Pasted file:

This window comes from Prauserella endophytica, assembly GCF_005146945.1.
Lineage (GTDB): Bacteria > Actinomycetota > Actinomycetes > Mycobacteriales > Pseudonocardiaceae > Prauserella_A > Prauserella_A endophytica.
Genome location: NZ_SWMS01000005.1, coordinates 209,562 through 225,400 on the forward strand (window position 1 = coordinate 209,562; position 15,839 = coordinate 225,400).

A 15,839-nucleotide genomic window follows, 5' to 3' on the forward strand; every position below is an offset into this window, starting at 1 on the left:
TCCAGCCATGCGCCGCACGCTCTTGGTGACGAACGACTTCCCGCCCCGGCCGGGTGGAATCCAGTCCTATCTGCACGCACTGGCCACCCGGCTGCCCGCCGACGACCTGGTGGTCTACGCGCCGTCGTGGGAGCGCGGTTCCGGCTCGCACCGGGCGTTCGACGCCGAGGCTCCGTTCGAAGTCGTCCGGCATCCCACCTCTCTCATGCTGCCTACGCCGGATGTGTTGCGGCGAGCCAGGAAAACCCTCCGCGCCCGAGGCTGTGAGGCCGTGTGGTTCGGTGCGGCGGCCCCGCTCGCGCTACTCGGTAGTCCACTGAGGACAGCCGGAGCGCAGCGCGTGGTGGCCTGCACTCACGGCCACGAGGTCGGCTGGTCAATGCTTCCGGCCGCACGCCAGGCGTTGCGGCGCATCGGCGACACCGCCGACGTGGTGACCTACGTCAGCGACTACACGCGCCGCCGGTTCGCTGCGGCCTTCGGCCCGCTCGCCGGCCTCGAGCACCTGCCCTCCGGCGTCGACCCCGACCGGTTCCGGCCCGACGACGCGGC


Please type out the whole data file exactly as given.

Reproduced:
This window comes from Prauserella endophytica, assembly GCF_005146945.1.
Lineage (GTDB): Bacteria > Actinomycetota > Actinomycetes > Mycobacteriales > Pseudonocardiaceae > Prauserella_A > Prauserella_A endophytica.
Genome location: NZ_SWMS01000005.1, coordinates 209,562 through 225,400 on the forward strand (window position 1 = coordinate 209,562; position 15,839 = coordinate 225,400).

A 15,839-nucleotide genomic window follows, 5' to 3' on the forward strand; every position below is an offset into this window, starting at 1 on the left:
TCCAGCCATGCGCCGCACGCTCTTGGTGACGAACGACTTCCCGCCCCGGCCGGGTGGAATCCAGTCCTATCTGCACGCACTGGCCACCCGGCTGCCCGCCGACGACCTGGTGGTCTACGCGCCGTCGTGGGAGCGCGGTTCCGGCTCGCACCGGGCGTTCGACGCCGAGGCTCCGTTCGAAGTCGTCCGGCATCCCACCTCTCTCATGCTGCCTACGCCGGATGTGTTGCGGCGAGCCAGGAAAACCCTCCGCGCCCGAGGCTGTGAGGCCGTGTGGTTCGGTGCGGCGGCCCCGCTCGCGCTACTCGGTAGTCCACTGAGGACAGCCGGAGCGCAGCGCGTGGTGGCCTGCACTCACGGCCACGAGGTCGGCTGGTCAATGCTTCCGGCCGCACGCCAGGCGTTGCGGCGCATCGGCGACACCGCCGACGTGGTGACCTACGTCAGCGACTACACGCGCCGCCGGTTCGCTGCGGCCTTCGGCCCGCTCGCCGGCCTCGAGCACCTGCCCTCCGGCGTCGACCCCGACCGGTTCCGGCCCGACGACGCGGC